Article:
Iraq: we helped break it, now we must own it

President Barack Obama is right to intervene with air strikes and urgent food, clothing and shelter in northern Iraq, where Sunni fundamentalists threaten the lives of non-Muslim groups.

The Yazidis sheltering near Mount Sinjar are but one of a number of groups, including Christians, facing martyrdom, exile or forced conversion to Islam as a result of the almost complete breakdown of civil authority in Iraq and adjoining parts of Syria. Those at risk would deserve support on purely humanitarian grounds. But they have an extra call on our support and assistance: the catastrophes facing them arise directly from western intervention in Iraq, designed to bring down the brutal regime of Saddam Hussein, and the complete mess that the west, America in particular, made of putting the state back together again.

The invasion of Iraq was ostensibly to find and destroy weapons of mass destruction, and to put back the cause of al-Qaeda, said, unconvincingly by the US at the time, to be getting help from Saddam. In fact, Saddam's downfall, and the disintegration of political authority in Iraq, created a local al-Qaeda movement – and Iraq's status as a target of the US was a magnet to international jihardists. They helped frustrate efforts to rebuild any sort of democratic regime.

Saddam was a repressive tyrant but was mostly able to keep the lid on tribal, ethnic and religious divides with in his country, just as next door, in Syria, President Assad had been somehow keeping similar divides and tensions at bay. Syria has long had substantial Christian, Jewish, Druse and Alawite populations, as well as adherents to both sides of Islam. The forces unleashed by the invasion of Iraq have had disastrous results, intended or not.

These include the Balkanisation of these two states, efforts by adherents of Sunni Islam to completely control territory in which they live, and the effective capture of Sunni militancy by jihardists. In due course, even ordinary members of the Sunni faith will face persecution and death unless they subscribe to the ideas and ideals of the Caliphate, and it may be that their brand of religion will go on to cause fresh conflict in Iran, Turkey and Saudi Arabia.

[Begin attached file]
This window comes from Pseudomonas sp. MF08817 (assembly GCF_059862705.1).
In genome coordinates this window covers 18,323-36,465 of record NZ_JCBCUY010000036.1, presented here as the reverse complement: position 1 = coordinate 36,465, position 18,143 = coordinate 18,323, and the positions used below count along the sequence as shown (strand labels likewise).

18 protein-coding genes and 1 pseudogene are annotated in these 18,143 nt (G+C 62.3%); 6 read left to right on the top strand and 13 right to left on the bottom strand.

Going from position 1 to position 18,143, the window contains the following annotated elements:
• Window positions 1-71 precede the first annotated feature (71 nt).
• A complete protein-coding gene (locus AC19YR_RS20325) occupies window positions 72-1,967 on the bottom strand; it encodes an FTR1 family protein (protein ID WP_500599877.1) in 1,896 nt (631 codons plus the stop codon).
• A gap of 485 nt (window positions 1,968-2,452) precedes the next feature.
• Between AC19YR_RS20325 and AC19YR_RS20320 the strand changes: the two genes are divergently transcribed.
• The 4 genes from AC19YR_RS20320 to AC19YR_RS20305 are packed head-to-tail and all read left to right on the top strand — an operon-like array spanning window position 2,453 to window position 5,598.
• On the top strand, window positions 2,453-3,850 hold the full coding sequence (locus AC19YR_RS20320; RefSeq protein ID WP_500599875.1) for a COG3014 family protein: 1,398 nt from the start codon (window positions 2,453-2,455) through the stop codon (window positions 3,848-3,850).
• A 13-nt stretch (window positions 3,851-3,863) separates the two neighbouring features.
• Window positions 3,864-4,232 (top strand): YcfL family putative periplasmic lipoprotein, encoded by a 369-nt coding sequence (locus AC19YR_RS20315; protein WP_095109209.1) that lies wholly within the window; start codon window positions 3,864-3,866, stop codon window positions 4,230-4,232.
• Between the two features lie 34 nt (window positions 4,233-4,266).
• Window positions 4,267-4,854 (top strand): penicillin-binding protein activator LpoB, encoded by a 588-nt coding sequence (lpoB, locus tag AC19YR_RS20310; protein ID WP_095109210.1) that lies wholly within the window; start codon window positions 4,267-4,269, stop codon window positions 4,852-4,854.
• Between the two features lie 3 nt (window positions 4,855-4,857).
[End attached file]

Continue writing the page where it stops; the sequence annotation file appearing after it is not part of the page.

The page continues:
Neither westerners nor people of the region who yearned for democracy and peace have willed the humanitarian disaster caused by religious persecution. Nor did they will the millions living as refugees in countries on the edges of Syria and Iraq. But it has been a result of the collapse of authority, an inept reconstruction, and the playing out of policies more for their effect on American domestic opinion rather than realities on the ground. We ''own'' the victims, not only as helpless people facing persecution, but  also on the  principle that "if you break it, you own it''.

The intervention can hardly be of mere hours or days. The murderous zeal of the so-called Islamic State in Iraq and the Levant will not cease with a few short, sharp military engagements. But that does not mean a return to attempts of full-scale management of the lives of Iraqis and Syrians. The present intervention is popular. But the ambiguities are illustrated by how US policy in trying to bring down Assad (which has involved some arming of Sunni combatants) compares with effects (almost certainly unavailing) to prop up an essentially Shiite regime in Baghdad.

The purpose of the exercise is to make persecuted people safe. It cannot, realistically, add on the functions of being a vehicle for regime change in Damascus or Baghdad.

Put simply, that is beyond the power, civil or military, of Barack Obama and all of the western coalitions he could muster. Likewise, if the conflict is allowed to pick up any of the baggage of the Russian-Ukrainean conflict, or of Israel's behaviour over Palestine, it will probably not even succeed in saving the lives of those most immediately at risk.